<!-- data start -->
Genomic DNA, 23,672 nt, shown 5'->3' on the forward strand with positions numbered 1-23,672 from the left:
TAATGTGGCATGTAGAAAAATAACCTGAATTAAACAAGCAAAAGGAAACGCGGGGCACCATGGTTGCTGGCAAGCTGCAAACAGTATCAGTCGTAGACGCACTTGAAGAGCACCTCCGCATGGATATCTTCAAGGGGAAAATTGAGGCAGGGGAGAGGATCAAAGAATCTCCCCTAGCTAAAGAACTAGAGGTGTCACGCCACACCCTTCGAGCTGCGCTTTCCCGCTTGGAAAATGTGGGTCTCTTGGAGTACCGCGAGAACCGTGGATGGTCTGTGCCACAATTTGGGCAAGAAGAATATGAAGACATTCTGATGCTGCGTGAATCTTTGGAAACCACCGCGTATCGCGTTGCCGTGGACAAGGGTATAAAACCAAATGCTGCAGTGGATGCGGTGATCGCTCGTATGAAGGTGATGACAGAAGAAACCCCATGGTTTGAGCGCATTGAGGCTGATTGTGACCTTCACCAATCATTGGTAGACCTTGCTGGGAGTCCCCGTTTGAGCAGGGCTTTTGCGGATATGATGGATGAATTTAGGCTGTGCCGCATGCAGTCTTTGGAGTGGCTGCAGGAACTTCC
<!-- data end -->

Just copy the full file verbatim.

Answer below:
Genomic DNA, 23,672 nt, shown 5'->3' on the forward strand with positions numbered 1-23,672 from the left:
TAATGTGGCATGTAGAAAAATAACCTGAATTAAACAAGCAAAAGGAAACGCGGGGCACCATGGTTGCTGGCAAGCTGCAAACAGTATCAGTCGTAGACGCACTTGAAGAGCACCTCCGCATGGATATCTTCAAGGGGAAAATTGAGGCAGGGGAGAGGATCAAAGAATCTCCCCTAGCTAAAGAACTAGAGGTGTCACGCCACACCCTTCGAGCTGCGCTTTCCCGCTTGGAAAATGTGGGTCTCTTGGAGTACCGCGAGAACCGTGGATGGTCTGTGCCACAATTTGGGCAAGAAGAATATGAAGACATTCTGATGCTGCGTGAATCTTTGGAAACCACCGCGTATCGCGTTGCCGTGGACAAGGGTATAAAACCAAATGCTGCAGTGGATGCGGTGATCGCTCGTATGAAGGTGATGACAGAAGAAACCCCATGGTTTGAGCGCATTGAGGCTGATTGTGACCTTCACCAATCATTGGTAGACCTTGCTGGGAGTCCCCGTTTGAGCAGGGCTTTTGCGGATATGATGGATGAATTTAGGCTGTGCCGCATGCAGTCTTTGGAGTGGCTGCAGGAACTTCC